super(r.x, r.y);
        }
        public Point(int x, int y) {
            super(x, y);
        }
        Point substract(java.awt.Point o) {
            this.x -= o.x;
            this.y -= o.y;
            return this;
        }
        Point add(java.awt.Point o) {
            this.x += o.x;
            this.y += o.y;
            return this;
        }
    }

    //THIS PART IS CRUCIAL
    Point sp = new Point(MouseInfo.getPointerInfo().getLocation())
            .substract(Table.this.getLocationOnScreen());
    Point tp = new Point(table.getVisibleRect())
            .add(sp);
    int changex = tp.x - tp.x * newV / oldV;
    int changey = tp.y - tp.y * newV / oldV;

    JScrollBar h = Table.this.getHorizontalScrollBar();
    JScrollBar v = Table.this.getVerticalScrollBar();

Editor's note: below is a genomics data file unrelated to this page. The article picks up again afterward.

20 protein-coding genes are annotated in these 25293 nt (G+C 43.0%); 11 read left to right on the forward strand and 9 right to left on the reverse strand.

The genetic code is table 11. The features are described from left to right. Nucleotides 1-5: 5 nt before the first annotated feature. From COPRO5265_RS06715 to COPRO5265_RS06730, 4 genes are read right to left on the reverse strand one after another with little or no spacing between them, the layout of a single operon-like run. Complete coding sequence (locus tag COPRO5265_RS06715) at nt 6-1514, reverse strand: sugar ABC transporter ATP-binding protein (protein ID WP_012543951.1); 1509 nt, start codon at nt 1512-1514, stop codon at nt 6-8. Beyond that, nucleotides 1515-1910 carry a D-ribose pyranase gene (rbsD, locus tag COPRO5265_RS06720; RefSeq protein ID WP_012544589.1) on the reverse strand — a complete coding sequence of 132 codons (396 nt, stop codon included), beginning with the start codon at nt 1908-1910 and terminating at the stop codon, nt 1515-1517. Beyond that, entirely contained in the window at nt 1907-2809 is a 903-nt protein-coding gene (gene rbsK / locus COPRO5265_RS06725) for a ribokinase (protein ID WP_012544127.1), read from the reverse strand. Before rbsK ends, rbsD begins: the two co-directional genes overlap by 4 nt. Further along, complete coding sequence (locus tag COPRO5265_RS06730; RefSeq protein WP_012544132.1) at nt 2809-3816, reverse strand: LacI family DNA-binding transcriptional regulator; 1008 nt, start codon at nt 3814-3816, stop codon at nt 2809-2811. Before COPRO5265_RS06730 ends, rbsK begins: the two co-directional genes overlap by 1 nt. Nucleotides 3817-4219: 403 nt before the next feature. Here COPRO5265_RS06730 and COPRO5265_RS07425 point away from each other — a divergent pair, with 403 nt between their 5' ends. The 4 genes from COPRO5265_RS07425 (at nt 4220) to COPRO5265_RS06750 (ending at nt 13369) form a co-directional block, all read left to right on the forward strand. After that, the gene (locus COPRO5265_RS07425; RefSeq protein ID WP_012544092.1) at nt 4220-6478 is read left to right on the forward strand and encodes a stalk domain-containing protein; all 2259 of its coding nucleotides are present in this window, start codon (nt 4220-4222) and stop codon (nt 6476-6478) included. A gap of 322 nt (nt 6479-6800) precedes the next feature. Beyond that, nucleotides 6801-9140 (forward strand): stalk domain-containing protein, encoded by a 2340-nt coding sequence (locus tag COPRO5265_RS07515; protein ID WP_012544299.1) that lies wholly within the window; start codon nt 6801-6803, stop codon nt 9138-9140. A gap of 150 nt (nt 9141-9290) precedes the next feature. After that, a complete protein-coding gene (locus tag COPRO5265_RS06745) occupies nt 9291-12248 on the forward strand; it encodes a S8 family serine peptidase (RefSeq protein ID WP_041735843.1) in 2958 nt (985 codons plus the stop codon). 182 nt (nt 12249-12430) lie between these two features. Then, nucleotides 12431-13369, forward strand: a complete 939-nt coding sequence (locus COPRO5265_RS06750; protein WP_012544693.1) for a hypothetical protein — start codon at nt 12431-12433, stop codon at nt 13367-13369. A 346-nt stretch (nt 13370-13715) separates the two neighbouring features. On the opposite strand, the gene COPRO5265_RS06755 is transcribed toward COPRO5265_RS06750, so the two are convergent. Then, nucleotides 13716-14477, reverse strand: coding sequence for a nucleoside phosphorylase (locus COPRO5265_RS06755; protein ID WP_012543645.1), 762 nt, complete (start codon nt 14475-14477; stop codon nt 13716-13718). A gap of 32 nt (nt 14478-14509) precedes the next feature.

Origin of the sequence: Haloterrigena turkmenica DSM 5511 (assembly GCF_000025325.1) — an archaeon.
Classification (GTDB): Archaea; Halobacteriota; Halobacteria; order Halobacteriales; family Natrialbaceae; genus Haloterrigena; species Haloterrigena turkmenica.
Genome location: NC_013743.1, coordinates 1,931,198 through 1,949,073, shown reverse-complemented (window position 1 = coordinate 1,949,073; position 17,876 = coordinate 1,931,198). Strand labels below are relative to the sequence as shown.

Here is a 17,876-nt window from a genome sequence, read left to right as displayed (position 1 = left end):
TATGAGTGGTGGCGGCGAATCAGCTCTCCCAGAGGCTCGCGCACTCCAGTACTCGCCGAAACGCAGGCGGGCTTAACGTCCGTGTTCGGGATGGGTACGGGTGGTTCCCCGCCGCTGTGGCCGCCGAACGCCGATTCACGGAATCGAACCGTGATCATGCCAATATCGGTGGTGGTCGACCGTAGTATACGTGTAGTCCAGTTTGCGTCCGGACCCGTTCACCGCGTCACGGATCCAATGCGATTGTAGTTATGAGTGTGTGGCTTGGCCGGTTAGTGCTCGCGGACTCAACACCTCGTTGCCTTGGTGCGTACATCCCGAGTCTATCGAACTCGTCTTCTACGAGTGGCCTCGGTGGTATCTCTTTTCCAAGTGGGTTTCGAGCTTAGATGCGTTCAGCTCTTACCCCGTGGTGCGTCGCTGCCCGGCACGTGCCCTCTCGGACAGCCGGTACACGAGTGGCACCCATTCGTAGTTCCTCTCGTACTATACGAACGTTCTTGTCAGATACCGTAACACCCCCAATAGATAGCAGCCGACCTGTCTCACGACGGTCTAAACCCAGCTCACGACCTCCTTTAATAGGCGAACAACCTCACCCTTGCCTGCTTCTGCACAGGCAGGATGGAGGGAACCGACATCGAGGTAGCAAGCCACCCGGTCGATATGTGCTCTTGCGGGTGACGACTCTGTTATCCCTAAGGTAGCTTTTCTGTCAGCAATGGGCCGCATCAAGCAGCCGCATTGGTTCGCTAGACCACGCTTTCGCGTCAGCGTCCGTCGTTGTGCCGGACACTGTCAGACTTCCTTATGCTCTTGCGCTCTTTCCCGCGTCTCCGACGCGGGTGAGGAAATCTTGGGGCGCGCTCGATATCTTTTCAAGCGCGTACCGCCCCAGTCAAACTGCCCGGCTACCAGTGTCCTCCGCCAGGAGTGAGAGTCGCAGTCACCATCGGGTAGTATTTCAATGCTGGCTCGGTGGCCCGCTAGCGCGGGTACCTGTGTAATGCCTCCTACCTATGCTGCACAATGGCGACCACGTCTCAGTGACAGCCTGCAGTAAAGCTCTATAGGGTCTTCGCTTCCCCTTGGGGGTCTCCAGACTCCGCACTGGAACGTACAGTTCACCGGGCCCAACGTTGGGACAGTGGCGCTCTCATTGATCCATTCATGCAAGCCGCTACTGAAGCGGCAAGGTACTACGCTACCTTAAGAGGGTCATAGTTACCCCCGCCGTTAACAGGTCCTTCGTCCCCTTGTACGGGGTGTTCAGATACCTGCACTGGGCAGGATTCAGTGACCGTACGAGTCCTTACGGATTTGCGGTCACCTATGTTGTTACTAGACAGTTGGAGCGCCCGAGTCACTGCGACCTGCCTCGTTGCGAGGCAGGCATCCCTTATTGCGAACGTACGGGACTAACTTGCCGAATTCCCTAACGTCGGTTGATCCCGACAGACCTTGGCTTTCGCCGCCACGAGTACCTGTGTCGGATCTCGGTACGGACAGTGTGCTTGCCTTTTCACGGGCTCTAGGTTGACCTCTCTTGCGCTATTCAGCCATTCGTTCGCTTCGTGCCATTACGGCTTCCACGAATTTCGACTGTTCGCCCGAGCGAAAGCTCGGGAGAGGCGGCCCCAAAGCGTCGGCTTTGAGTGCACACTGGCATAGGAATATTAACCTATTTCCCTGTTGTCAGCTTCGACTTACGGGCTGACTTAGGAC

h.setValue(table.getVisibleRect().x - changex);
    v.setValue(table.getVisibleRect().y - changey);
}

BACKGROUND SMALLER THAN THE OBJECT CODE:

/**
 * Override Component's paint method. tableBackground is a BufferedImage,
 * and 2000 is half of its width or height.
 */
@Override
public void paint(Graphics g) {
    Graphics2D g2 = (Graphics2D) g.create();
    Rectangle r = this.getVisibleRect();
    Dimension ts = table.getPreferredSize();
    g2.drawImage(tableBackground,
            2 * r.x * (ts.width / 2 - 2000) / (ts.width - r.width),
            2 * r.y * (ts.height / 2 - 2000) / (ts.height - r.height),
            null);
    g2.dispose();
    super.paint(g);
}

About Jaroslaw Pawlak

I have done MSci in Computer Science at King’s College London and currently work as Software Engineer specialising in Java. I spend most of my time in front of computer improving my programming (and other) skills or just relaxing with a good game. I also train some sports but at the moment I am not a member of any club. I love cycling and volleyball, but I have also played a lot of football, tennis and trained martial arts.

Posted on October 9, 2011, in Magic the Gathering - Virtual Table, My Projects. Bookmark the permalink. Leave a comment.